In 1970, I served with Wayne in Can Tho, Vietnam, when he was Major Runnels, or Chaplain Runnels. My M.O. (Military Occupation) was chaplain’s assistant, and I was his for the first few months of my tour. He returned to the States and was replaced by another chaplain for the duration of my time in country, but I missed Wayne.
He and I spent a lot of time together on hospital visits, traveling to other posts, and isolated fire bases. To this day, he remains my image of what a chaplain ought to be: a person of strong faith, accepting of other faith traditions and never foisting his beliefs on others; who genuinely cared about any soldier who needed a man of God to talk to.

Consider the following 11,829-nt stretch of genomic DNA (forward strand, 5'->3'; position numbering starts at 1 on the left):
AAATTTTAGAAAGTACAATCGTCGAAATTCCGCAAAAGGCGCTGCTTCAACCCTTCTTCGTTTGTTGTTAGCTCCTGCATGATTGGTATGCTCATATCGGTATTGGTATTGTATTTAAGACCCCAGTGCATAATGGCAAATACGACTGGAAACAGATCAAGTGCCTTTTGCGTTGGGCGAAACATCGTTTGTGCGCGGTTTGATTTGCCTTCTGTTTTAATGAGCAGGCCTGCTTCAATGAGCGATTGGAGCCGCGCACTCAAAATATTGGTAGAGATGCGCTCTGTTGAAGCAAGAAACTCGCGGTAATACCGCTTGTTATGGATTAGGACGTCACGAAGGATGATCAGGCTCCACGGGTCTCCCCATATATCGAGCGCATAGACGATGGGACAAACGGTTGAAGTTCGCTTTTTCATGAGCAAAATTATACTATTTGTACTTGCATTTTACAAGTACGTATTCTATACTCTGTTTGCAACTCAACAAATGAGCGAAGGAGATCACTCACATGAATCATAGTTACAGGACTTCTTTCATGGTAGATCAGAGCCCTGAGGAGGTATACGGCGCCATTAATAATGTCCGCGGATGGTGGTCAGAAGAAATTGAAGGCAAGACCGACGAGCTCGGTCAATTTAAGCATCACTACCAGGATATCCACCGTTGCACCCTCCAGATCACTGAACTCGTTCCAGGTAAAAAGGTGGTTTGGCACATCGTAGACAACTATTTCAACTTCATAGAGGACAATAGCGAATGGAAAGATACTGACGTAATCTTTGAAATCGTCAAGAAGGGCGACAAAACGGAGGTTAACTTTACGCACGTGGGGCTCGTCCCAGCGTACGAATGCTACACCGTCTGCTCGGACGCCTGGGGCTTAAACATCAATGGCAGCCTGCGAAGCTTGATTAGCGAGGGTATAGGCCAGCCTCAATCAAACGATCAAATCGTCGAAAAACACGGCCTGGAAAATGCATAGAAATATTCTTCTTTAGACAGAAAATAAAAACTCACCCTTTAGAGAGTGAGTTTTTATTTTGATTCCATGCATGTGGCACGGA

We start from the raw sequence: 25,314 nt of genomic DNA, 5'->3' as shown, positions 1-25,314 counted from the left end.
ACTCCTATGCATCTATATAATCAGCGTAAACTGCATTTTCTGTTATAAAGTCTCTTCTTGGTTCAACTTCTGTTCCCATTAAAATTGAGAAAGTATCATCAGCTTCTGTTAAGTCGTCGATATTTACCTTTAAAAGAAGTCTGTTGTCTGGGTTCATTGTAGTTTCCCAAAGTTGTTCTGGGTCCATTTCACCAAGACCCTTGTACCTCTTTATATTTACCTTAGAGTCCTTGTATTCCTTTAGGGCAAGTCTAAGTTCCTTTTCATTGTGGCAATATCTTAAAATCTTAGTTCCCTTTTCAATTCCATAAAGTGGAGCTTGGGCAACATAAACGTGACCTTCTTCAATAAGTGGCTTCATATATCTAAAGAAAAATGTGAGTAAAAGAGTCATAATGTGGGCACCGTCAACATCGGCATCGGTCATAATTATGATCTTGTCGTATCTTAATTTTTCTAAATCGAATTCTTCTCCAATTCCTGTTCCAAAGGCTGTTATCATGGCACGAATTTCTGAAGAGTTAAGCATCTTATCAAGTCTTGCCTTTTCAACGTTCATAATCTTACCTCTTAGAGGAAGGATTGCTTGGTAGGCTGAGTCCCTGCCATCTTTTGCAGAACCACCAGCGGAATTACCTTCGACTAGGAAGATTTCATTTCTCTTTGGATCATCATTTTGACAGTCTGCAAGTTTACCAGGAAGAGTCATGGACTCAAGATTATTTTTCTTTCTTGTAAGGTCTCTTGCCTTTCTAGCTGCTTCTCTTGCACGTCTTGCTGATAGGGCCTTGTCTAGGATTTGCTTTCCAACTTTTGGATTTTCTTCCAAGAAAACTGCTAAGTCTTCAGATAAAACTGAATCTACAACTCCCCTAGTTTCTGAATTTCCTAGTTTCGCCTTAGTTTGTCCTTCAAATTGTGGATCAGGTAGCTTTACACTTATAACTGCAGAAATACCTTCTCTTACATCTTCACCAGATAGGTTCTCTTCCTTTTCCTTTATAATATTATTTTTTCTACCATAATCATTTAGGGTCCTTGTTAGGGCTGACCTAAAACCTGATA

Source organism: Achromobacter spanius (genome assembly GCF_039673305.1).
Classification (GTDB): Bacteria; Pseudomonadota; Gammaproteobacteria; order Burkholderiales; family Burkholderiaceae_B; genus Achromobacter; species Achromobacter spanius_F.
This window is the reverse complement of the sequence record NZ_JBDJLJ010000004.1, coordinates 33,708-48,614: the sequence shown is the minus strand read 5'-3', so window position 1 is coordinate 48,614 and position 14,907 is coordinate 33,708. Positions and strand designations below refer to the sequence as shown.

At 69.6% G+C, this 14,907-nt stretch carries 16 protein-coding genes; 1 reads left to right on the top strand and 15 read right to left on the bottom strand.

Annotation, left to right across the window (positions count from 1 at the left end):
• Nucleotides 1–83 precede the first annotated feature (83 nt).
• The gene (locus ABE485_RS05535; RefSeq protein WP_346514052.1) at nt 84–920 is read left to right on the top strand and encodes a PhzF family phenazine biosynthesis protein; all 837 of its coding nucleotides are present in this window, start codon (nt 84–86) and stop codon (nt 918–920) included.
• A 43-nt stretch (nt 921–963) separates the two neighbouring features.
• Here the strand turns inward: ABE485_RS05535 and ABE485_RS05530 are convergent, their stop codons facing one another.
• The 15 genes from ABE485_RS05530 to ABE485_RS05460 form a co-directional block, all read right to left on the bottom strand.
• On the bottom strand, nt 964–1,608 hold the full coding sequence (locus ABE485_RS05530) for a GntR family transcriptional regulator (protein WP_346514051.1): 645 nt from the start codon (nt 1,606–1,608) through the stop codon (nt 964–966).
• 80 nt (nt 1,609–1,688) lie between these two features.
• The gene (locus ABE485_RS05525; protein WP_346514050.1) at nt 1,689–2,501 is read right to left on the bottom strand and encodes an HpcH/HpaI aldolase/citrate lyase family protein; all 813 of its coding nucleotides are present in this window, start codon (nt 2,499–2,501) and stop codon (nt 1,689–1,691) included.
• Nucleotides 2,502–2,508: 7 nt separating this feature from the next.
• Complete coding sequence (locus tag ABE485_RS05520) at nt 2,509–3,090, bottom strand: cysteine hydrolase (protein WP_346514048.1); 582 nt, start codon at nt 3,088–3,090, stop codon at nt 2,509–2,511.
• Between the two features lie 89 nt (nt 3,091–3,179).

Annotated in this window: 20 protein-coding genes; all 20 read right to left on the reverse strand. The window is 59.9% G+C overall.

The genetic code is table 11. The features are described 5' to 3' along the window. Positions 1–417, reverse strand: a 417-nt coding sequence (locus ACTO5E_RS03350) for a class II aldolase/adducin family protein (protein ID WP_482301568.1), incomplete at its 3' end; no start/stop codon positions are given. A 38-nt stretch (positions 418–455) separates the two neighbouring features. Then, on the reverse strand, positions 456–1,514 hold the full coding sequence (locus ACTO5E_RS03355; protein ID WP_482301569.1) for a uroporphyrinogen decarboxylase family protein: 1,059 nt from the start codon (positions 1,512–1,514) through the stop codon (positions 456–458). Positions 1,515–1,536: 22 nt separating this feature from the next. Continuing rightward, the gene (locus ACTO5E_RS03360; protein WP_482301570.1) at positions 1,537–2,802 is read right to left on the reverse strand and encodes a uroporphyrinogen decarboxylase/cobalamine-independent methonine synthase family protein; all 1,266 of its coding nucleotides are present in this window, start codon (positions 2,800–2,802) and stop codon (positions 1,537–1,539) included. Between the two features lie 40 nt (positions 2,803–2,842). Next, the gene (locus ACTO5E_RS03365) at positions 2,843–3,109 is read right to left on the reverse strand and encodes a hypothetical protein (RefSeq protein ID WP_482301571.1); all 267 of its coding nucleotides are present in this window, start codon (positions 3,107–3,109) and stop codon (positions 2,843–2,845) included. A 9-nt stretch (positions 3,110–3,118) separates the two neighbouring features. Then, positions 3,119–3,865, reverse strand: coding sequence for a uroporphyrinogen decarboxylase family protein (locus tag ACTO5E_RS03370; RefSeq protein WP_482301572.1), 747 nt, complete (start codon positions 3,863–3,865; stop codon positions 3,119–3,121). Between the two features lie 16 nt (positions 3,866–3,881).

I have written about my time with him and my other experiences in Vietnam in my book, “The Chaplain’s Assistant: God, Country, and Vietnam.” I had attempted to get in touch with him to give him a copy, but had no way of finding him until his obituary appeared.
To his family, I would like them to know he loved each of you dearly and spoke of you often. He missed you greatly when he was in Vietnam. He was then, and I assume he remained, a good man and humble servant of his God.
Peace be with him and with you all.